Wire’s 100 Records that set the world on fire while no one was listening. 61 – 65

(This post is part of a series of posts on the Wire list. For the previous post please go here. To see the Wire’s original list, please go here. )

Oh you are going to be SO glad I stayed up tonight!

All my Wire list posts have the best music you will ever hear, but in the list of lists that makes the list great – this little selection for this post has some of the absolute best! Probably my greatest discovery on The Wire List of 100 albums that set the world on fire while no one was listening is the great great Lol Coxhil. Pretty much, the man has the midas touch for me. Anything he is a part of (and he has been a part of pretty much everything) shines with thrill. But that’s not all  – the great Nurse with Wound is in this selection (where would a little newbie like me be without the Nurse With Wound list?) and the sublime, cool Robert Fripp. Picture little old me, sitting at my computer, my You Tube channel revved up and ready to go and then I am struck with this selection below. Any wonder I stall bare those original scars with pride?

Lets get into shall we?


Half Machine Lip Moves

One of the things that makes this work for me over other bands that experiment with the alien visitation theme, is that these guys really ‘bought their own shit’ – that is they belive in themselves and their sound. And you can hear it in moody vocalised chant and every thrash of the guitar.  This band has a bit of a tragic story. I’ll let The Wire tell it for you:

The core duo of Chrome, Damon Edge and Helios Creed – aided by various musicians who fleetingly joined the project – created music that deserved something more than the cult audience it inevitably engendered Half Machine Lip Moves was a curious and powerful hybrid, which fused a stooges-style aggression with a sci-fi and LSD-inspired otherworldliness, reflected in titles that evidenced their interest in aliens and contemporary technology. This album was arguably their finest moment (Alien Soundtracks was their other meisterwerk): Creed’s searing, heavily FX-laden guitar (Electro-Harmonix Bassballs?) and Edge’s eerie Moog and vocals, underpinned by metallic drums, came together to create what could have become a radical new departure point for a nascent form of post-rock. Their influence may be discernible in the sound of Big Black and a few others; but the extent of their neglect can be measured in the month that Damon Edge’s corpse remained undiscovered after his death in 1995.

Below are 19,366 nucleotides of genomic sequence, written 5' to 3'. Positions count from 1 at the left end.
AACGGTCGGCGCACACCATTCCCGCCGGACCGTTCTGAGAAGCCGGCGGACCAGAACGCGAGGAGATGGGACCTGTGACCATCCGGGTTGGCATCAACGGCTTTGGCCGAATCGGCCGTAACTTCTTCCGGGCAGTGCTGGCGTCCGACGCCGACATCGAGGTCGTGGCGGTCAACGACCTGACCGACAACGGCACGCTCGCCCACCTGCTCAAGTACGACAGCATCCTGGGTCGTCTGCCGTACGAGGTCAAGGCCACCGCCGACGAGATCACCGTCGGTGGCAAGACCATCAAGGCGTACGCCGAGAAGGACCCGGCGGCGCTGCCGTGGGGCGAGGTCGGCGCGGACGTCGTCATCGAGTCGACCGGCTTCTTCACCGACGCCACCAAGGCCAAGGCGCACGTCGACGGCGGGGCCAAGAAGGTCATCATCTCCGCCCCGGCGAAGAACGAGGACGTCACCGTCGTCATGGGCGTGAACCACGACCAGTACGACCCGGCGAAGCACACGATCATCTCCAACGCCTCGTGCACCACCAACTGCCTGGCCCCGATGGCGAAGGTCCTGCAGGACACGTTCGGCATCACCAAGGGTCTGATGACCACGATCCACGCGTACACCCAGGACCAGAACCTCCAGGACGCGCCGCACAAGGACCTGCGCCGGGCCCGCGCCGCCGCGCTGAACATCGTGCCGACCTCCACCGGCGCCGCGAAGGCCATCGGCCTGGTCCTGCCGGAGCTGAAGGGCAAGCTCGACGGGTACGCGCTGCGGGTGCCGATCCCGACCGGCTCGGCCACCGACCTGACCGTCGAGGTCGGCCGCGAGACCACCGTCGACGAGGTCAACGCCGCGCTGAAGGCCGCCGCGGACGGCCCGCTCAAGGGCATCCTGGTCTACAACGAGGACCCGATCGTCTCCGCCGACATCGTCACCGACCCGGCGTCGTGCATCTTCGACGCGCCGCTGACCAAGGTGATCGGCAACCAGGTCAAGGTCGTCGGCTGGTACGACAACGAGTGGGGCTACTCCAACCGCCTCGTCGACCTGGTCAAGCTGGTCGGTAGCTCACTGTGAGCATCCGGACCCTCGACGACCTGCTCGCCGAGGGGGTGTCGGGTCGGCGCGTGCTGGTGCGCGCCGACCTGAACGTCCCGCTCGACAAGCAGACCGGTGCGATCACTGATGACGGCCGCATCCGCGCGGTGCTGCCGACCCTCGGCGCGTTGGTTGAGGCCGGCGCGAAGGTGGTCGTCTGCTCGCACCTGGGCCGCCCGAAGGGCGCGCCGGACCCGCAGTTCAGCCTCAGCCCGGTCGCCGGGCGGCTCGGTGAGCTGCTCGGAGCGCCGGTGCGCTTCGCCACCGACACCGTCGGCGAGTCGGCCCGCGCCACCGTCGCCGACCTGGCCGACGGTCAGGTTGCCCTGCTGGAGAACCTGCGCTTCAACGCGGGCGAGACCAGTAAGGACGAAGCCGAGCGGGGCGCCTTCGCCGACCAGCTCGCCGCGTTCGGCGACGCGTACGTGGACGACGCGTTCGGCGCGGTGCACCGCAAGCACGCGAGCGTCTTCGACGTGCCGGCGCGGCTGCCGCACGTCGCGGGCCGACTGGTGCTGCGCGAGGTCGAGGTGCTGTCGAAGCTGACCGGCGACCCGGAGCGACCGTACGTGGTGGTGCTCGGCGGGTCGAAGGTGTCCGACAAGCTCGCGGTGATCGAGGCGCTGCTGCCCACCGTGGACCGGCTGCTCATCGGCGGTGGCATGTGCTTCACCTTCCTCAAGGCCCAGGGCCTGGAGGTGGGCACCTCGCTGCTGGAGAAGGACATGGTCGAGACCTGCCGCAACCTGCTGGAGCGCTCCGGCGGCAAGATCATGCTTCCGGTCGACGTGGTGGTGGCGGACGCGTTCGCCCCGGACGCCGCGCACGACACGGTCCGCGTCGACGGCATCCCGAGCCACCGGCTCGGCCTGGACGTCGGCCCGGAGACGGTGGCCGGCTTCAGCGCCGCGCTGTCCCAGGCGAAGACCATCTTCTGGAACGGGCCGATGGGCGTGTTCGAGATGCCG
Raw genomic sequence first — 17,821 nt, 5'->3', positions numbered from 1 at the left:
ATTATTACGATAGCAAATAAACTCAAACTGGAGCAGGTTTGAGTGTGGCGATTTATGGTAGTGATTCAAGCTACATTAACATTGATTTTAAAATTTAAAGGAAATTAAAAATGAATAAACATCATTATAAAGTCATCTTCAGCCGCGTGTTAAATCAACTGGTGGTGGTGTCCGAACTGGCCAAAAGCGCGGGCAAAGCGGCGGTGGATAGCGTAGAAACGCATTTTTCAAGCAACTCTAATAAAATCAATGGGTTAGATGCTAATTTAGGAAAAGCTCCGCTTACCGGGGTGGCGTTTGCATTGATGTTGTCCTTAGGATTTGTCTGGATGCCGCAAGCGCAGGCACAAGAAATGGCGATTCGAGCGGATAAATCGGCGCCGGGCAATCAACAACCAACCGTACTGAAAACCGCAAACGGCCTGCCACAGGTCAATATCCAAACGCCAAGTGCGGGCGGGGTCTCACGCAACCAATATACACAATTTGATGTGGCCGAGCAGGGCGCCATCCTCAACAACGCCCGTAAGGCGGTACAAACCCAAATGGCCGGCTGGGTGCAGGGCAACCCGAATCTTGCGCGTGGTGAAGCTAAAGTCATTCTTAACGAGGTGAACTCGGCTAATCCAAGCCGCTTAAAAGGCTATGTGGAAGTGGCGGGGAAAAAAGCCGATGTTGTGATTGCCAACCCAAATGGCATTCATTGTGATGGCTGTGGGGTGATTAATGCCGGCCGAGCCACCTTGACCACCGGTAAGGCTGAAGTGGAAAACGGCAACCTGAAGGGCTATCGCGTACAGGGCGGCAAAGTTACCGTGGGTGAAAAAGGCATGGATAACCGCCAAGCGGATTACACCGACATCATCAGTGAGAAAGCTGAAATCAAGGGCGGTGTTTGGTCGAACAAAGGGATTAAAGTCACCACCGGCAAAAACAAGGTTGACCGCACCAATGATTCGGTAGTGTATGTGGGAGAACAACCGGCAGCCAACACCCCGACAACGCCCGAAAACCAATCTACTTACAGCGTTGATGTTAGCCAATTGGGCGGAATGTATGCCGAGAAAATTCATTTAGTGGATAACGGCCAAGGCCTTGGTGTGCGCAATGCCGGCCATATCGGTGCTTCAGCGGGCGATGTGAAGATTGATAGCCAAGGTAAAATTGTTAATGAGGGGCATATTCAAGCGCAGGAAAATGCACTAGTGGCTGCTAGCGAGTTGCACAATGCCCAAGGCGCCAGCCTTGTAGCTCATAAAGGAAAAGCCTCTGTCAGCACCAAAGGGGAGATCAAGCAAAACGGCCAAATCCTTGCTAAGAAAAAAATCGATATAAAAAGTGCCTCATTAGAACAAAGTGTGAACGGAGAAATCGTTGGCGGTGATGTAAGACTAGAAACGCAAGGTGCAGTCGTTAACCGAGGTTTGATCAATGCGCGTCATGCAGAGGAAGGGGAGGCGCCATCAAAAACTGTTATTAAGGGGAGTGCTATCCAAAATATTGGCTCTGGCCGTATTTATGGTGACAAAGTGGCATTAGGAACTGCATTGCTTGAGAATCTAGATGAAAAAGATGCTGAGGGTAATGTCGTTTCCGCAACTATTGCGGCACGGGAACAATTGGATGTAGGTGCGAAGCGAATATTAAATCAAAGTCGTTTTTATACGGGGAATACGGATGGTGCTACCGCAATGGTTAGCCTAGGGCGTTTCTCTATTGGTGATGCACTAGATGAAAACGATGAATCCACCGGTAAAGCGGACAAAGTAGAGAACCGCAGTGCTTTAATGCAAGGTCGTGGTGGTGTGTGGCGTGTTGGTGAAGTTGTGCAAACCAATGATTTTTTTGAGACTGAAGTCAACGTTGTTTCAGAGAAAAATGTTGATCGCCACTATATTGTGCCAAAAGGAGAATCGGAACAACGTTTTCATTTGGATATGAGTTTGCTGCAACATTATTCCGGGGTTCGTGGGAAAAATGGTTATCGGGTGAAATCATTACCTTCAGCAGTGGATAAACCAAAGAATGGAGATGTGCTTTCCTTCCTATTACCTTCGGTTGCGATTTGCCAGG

Lol Coxhill

Digswell Duets

There can’t be many musicians who can claim to have played with Tommy Cooper, The Damned and Anthony Braxton, but Lol Coxhill can. For a good few decades his unmistakeable soprano saxopone has appeared in the unlikeliest places, but whether busking under Hungerford Bridge or playing the Purcell Rooms, he’s consistently tapped into the sound of surprise with good humour and an admirable lack of pretension. The two tracks I’ve added here aren’t actually from Digswell Duets, but they are SO AMAZING I thought I would use them for the post anyway. I was a significant jazz fan prior to discovering this list, but I hadn’t heard of Lol Coxhill and that made me a kind of child in the refiing of fine. This man is incredible – its not just the sounds he can solicit – its his attitude.  That just-as-at-home under the bridge as on the stage approach that he has that means he never stops making it happen, he never stops pushing the new boundaries and he never ever plays it safe. What an artist! The Wires blurb about this album describes his music ‘as gripping as it is innovative’. For me that sums it all up.  I always come away a little smarter after listening with Lol Coxhill.

I can’t find you a good You Tube of the electronic meeting he makes on this album with Simon Emmerson (another brilliant musician) that gives this wonderful album pride of place on the Wire list. Just do yourself the biggest favour and seek this gem out. Precious precious precious!

Robert Fripp